Wanphrang K Diengdoh is an independent film maker and is the founder of red dur, a production space for films and music. His films, music videos and installation works reflect his interest in the culture and politics of the space he comes from. In 2009, he was awarded the public arts grant from the Foundation of Indian Contemporary arts for his installation Kali Kamai. In 2011, his debut short film bagged all the awards at the GISFF Film Festival.
In 2013, he was awarded the 'Early Career Film Fellowship' from the Tata Institute of Social Sciences, Mumbai, for his documentary proposal ‘Where the Clouds End’ - a documentary about tribal identity and border politics. The film was screened at the Royal Anthropological Institute, Bristol and also at RAI festival in Los Angeles. It was also screened at the United Nations World Urban Forum, Medellin, Columbia.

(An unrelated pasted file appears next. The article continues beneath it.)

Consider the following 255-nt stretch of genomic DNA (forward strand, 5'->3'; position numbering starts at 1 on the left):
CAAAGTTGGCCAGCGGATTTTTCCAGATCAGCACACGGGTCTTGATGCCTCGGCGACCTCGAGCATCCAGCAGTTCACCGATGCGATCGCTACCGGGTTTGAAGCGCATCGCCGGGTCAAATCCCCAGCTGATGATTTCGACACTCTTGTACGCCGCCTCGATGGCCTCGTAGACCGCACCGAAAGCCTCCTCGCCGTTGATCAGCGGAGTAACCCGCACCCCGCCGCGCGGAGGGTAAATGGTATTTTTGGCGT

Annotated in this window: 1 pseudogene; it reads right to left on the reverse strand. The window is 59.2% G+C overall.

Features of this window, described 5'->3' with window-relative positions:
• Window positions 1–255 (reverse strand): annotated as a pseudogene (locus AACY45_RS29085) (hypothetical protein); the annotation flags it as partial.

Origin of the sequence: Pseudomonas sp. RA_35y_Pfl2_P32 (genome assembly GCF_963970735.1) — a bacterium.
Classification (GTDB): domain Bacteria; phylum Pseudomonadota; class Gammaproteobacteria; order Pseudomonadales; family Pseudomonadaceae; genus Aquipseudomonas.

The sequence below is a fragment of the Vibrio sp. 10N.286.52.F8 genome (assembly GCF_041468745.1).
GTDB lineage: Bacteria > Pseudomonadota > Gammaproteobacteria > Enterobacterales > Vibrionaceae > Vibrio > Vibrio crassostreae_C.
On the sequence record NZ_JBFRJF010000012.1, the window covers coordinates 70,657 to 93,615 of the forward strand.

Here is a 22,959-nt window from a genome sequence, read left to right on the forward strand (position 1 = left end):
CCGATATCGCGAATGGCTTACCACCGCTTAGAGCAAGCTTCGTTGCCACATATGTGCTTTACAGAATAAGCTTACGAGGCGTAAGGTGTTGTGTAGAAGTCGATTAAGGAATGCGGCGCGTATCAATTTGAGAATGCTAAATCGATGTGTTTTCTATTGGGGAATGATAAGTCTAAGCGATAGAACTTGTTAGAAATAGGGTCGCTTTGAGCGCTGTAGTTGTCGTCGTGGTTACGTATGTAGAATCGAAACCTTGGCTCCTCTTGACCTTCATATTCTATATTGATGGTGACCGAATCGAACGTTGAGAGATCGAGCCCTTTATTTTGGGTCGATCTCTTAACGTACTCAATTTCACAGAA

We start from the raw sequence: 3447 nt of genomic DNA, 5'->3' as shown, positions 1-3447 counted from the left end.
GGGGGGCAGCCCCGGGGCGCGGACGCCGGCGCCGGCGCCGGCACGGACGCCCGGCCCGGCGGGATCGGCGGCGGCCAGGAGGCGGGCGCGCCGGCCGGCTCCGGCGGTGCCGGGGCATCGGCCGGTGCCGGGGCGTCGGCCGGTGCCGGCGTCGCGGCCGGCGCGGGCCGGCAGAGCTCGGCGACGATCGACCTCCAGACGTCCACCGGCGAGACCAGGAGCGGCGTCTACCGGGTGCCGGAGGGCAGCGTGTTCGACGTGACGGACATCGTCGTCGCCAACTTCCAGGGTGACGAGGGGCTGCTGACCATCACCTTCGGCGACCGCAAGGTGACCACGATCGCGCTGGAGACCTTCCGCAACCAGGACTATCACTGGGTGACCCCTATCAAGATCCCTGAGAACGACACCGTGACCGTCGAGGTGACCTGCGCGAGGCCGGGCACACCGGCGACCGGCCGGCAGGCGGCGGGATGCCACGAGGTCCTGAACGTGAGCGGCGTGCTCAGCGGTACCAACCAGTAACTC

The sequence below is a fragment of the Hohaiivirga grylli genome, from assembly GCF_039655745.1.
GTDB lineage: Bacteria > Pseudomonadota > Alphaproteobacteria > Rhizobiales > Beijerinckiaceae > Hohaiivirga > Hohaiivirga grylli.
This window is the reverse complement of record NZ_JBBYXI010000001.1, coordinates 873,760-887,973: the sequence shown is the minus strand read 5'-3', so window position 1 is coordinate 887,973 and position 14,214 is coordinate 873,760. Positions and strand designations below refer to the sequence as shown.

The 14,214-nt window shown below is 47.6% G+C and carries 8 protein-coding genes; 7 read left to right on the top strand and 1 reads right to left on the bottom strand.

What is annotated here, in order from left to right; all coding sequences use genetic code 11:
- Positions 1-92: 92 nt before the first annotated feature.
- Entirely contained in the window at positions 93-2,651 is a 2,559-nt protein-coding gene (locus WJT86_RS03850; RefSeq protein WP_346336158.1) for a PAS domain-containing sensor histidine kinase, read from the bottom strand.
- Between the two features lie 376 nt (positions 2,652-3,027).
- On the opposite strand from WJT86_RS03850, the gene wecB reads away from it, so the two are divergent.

In 2015, he directed Between the Forest and the Song, a film that explores the song naming tradition in Kongthong Village and the implications of modernity in tribal spaces.
He has just completed a 92 minute film on the participation of tribal labour in the First World War. The film shot in India, France, England and Wales took four years to complete. It is scheduled for release in Autumn 2017. Wanphrang also co-wrote and edited My Name is Eeooow. The film was awarded the prestigious Intangible Culture prize at the Royal Anthropological Institute’s Ethnographic Film Festival in the UK in 2017. Wanphrang has also directed several music documentaries. He is one third of the politco-punk band Tarik and also engineers recordings and produces music for other musical acts.